a well developed programming language which includes
conditionals, loops, user defined recursive functions and input
and output facilities.
Reference:
1. Huang Chen - www.math.ntu.edu.tw/~hchen/ Prediction/notes/R-programming.ppt
2. The R Project for Statistical Computing - http://www.r-project.org/
The core of R is an interpreted computer language:It allows branching and looping as well as modular programming
using functions.
Most of the user-visible functions in R are written in R, calling
upon a smaller set of internal primitives.
It is possible for the user to interface to procedures written in C,
C++ or FORTRAN languages for efficiency, and also to write
additional primitives
Reference:
1. Huang Chen - www.math.ntu.edu.tw/~hchen/ Prediction/notes/R-programming.ppt
2. The R Project for Statistical Computing - http://www.r-project.org/
What R Does & Does Not ?
Data handling and storage
Not a database, but connects to DBMSs
Matrix algebra
Hash tables and regular expressions
No graphical user interfaces, but
connects to Java, TclTk
High-level data analytic and
statistical functions
Language interpreter can be very slow,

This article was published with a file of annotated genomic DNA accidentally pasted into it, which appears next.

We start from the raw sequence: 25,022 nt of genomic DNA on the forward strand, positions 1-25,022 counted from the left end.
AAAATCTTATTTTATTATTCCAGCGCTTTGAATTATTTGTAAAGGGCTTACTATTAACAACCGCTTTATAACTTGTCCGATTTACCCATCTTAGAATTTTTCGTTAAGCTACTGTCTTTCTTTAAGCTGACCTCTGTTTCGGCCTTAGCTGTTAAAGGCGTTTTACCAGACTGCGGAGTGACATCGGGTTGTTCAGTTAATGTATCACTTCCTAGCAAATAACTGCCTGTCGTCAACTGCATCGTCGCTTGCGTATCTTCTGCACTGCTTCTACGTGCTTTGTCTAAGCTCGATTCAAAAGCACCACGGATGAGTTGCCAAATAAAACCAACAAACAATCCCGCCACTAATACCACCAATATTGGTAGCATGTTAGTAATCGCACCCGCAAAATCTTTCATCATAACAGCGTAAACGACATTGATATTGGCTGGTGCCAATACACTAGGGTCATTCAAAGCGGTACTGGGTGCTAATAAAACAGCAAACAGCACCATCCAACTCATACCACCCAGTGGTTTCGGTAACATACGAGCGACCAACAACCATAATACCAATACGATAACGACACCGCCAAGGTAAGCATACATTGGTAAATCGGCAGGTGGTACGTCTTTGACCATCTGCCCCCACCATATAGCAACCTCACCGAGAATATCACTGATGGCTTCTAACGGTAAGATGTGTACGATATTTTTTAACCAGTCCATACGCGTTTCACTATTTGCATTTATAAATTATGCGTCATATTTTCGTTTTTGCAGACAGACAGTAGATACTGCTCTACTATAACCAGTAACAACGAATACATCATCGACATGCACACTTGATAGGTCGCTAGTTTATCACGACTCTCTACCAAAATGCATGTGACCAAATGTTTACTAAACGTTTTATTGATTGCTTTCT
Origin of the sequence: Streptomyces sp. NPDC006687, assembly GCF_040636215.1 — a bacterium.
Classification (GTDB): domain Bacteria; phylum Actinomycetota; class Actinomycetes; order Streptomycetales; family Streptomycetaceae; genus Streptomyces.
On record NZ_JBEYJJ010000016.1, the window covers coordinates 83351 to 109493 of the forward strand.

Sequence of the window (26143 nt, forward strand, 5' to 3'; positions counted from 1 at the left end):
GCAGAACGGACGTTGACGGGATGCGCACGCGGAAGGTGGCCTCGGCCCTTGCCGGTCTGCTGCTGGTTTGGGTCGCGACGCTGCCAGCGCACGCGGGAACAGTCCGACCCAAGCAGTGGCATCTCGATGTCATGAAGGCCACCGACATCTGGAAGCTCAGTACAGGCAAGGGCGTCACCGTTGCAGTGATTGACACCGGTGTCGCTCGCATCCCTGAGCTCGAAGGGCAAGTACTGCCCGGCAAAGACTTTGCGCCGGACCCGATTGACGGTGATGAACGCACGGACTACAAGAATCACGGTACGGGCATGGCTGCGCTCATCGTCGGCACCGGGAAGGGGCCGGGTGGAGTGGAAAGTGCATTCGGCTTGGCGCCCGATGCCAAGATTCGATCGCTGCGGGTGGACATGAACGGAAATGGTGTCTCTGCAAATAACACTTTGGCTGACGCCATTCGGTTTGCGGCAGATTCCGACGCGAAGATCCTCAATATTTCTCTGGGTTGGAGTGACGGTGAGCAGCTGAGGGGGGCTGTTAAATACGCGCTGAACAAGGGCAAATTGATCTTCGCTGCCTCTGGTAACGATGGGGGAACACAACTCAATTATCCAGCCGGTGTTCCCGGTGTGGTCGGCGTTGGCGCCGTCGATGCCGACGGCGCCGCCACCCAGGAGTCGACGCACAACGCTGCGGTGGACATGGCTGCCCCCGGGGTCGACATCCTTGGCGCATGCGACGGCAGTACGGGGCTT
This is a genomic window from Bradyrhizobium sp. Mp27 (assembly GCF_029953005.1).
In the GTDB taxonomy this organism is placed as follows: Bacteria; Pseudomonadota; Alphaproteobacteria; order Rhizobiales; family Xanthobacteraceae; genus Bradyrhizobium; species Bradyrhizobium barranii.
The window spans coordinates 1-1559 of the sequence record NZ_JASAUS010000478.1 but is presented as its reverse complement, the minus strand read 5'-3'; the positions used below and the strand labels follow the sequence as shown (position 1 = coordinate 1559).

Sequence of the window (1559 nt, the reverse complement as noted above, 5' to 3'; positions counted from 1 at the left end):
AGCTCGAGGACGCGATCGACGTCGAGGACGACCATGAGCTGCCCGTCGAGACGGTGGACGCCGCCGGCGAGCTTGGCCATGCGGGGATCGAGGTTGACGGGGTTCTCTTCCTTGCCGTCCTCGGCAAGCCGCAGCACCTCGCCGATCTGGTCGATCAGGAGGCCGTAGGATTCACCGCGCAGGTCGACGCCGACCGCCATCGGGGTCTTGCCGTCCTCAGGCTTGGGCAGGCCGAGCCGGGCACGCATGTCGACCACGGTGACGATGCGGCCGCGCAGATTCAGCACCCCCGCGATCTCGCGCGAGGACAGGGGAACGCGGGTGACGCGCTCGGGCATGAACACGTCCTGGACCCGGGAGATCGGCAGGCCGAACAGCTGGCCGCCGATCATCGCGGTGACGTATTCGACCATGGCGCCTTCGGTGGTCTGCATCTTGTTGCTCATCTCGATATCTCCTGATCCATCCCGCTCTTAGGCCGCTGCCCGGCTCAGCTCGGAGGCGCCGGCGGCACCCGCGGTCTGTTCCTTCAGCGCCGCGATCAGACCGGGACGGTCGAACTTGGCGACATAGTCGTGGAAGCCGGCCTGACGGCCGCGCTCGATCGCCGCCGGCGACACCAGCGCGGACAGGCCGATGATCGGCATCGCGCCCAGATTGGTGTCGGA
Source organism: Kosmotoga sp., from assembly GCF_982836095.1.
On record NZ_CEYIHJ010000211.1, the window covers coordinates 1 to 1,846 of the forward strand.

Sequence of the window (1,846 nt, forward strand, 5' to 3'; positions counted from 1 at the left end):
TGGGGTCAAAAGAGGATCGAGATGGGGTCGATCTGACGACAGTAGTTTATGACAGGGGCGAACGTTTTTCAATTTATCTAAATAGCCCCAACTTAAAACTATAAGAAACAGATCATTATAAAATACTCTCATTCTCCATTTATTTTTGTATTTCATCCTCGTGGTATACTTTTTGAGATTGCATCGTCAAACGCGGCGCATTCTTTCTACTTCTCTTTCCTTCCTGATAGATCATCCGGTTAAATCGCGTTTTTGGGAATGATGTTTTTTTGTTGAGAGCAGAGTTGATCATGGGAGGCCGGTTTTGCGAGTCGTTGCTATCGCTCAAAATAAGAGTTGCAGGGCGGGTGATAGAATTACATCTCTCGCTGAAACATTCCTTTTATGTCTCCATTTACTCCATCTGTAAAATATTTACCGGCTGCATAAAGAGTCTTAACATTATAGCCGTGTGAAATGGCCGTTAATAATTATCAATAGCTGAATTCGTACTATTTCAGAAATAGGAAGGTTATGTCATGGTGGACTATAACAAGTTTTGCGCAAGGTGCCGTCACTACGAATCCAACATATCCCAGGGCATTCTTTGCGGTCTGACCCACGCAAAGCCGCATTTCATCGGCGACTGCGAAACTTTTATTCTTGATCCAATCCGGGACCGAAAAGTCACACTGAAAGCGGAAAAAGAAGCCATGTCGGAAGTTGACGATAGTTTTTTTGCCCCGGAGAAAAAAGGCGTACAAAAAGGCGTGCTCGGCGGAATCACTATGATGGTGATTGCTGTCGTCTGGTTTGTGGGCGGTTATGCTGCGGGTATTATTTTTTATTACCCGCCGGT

but allows to call own C/C++ code
Graphics
No spreadsheet view of data, but
connects to Excel/MsOffice
Programming language: loops,
branching, subroutines
No professional / commercial support
Reference:
1. Huang Chen - www.math.ntu.edu.tw/~hchen/ Prediction/notes/R-programming.ppt
2. The R Project for Statistical Computing - http://www.r-project.org/
Data Analysis and Presentation
The R distribution contains functionality for large number of
statistical procedures.
Linear and generalized linear models
Nonlinear regression models
Time series analysis
Classical parametric and nonparametric tests
Clustering
Smoothing
Large set of functions which provide a flexible graphical
environment for creating various kinds of data presentations.
Reference:
1. Huang Chen - www.math.ntu.edu.tw/~hchen/ Prediction/notes/R-programming.ppt
2. The R Project for Statistical Computing - http://www.r-project.org/
References
z “The New S Language: A Programming Environment for Data
Analysis and Graphics” by Richard A. Becker, John M. Chambers
and Allan R. Wilks (the “Blue Book”) .
z “Statistical Models in S” edited by John M. Chambers and Trevor J.
Hastie (the “White Book”)
z Internet site (via http://cran.r-project.org).
Reference:
1. Huang Chen - www.math.ntu.edu.tw/~hchen/ Prediction/notes/R-programming.ppt
2. The R Project for Statistical Computing - http://www.r-project.org/
WHAT IS A SYSTEM ?
Factors
System
Inputs
SYSTEM
Responses
Courtesy: Dr. Harold Carter
System
Outputs
Experimental Research
Define
Define
System
System
Define system outputs first
Then define system inputs
Finally, define behavior (i.e., transfer function)
Identify
Identify
Factors
Factors
and
and Levels
Levels
Identify system parameters that vary (many)
Reduce parameters to important factors (few)
Identify values (i.e., levels) for each factor
Identify
Identify
Response(s)
Response(s)
Identify time or space effects of interest
Design
Design
Experiments
Experiments
Identify factor-level experiments
Courtesy: Dr. Harold Carter